A state board is likely to make a decision today on a controversial rule that would end certain legal protections for people raising chickens and other livestock in residential areas.
The rule change would take protections under the state’s Right to Farm Act away from people living in residentially zoned areas. The changes would not outlaw backyard chickens and other livestock.
“If you wanted to turn your backyard into a barnyard, then your community may and should have a say in how it impacts their neighbors,” Michigan Department of Agriculture and Rural Development spokeswoman Jennifer Holton said.
A special board within the department, the Michigan Commission on Agriculture, is expected to vote on the rule change Monday afternoon.
Michigan’s Right to Farm Act was passed decades ago to protect big farmers from lawsuits as more people moved from cities.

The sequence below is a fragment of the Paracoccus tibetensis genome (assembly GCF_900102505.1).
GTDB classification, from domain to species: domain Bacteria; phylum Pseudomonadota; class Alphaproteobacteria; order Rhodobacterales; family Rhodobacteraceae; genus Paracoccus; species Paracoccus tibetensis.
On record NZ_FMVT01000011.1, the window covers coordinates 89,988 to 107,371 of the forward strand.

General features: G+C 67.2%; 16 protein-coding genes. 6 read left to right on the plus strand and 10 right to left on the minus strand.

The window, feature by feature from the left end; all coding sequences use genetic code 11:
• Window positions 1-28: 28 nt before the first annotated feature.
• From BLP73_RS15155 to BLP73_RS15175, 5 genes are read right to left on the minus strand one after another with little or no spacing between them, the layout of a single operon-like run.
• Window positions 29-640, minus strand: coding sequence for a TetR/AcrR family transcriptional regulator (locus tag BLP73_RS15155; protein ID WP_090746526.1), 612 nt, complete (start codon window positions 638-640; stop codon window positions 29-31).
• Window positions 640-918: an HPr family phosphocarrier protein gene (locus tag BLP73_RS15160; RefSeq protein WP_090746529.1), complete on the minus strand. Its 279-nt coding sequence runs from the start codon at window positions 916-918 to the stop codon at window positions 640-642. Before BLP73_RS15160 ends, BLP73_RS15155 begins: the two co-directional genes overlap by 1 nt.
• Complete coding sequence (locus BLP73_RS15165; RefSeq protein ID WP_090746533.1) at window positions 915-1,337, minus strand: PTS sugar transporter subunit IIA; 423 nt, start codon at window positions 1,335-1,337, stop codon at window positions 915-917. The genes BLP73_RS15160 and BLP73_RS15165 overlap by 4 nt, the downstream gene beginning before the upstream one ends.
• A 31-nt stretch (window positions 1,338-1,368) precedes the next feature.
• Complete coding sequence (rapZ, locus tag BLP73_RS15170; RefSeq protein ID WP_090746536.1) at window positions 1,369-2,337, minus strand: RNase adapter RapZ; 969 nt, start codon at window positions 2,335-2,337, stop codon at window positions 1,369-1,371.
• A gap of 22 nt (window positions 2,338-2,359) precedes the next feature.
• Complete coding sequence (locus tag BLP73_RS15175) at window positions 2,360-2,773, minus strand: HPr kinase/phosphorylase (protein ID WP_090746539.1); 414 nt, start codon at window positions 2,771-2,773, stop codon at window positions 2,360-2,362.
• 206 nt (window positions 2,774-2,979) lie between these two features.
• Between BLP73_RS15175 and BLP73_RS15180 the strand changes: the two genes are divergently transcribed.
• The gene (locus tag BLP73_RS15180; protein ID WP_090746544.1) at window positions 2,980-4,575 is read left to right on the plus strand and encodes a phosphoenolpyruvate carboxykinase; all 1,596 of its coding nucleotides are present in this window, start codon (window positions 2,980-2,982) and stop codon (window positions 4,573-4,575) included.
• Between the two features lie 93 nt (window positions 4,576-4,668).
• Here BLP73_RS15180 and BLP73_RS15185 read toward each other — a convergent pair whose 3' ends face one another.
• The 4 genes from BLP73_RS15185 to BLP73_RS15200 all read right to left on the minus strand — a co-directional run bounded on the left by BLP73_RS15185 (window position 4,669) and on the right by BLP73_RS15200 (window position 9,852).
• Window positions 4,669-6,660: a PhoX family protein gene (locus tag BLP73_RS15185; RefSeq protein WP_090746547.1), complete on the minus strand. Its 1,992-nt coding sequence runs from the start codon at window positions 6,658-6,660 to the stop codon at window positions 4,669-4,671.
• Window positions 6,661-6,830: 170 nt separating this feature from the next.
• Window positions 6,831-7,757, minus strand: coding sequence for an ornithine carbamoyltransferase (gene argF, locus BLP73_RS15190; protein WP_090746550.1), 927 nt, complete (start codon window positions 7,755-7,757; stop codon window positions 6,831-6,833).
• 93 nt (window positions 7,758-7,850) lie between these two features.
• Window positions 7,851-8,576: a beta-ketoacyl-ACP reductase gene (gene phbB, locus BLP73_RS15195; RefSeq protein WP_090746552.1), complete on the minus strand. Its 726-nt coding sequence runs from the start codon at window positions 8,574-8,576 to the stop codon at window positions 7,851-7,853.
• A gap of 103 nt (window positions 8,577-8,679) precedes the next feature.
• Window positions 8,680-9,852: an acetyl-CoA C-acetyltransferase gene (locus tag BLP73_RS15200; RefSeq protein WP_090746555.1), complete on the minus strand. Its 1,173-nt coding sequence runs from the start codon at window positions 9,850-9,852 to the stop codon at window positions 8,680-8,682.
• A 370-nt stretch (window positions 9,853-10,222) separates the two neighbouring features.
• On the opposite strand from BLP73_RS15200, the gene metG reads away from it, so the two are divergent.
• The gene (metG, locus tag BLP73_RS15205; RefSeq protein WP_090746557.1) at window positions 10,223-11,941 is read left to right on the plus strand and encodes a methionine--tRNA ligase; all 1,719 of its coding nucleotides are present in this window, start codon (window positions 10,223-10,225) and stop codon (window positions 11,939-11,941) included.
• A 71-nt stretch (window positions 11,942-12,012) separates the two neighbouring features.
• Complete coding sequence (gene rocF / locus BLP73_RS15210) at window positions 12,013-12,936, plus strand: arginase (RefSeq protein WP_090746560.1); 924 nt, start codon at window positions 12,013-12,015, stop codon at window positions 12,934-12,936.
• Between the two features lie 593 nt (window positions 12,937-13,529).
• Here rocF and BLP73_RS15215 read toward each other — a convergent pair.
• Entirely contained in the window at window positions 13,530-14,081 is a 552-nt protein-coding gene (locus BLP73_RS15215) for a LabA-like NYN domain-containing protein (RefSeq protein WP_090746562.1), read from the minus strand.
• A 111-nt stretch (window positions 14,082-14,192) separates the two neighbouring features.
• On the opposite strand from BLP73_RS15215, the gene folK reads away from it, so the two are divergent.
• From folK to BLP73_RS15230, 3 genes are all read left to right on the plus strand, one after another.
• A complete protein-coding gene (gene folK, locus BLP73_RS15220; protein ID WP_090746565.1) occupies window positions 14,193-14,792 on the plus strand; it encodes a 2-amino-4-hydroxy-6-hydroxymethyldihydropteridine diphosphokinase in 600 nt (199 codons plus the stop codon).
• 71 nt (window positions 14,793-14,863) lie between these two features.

But now that more people are trying urban farming, the state is considering getting rid of that blanket protection and allowing local lawmakers to have more of a say.
“Clearly the language that we had was not suitable for livestock in urban or suburban areas," Holton aid. "Just common sense would say that having a cow in your backyard in a subdivision is just ridiculous.”
Urban farming advocates worry many cities and townships would simply say no to backyard farm animals without the legal protections outlined in the state law. Some argue the rule change alone won’t actually change the law and the issue may end up in court.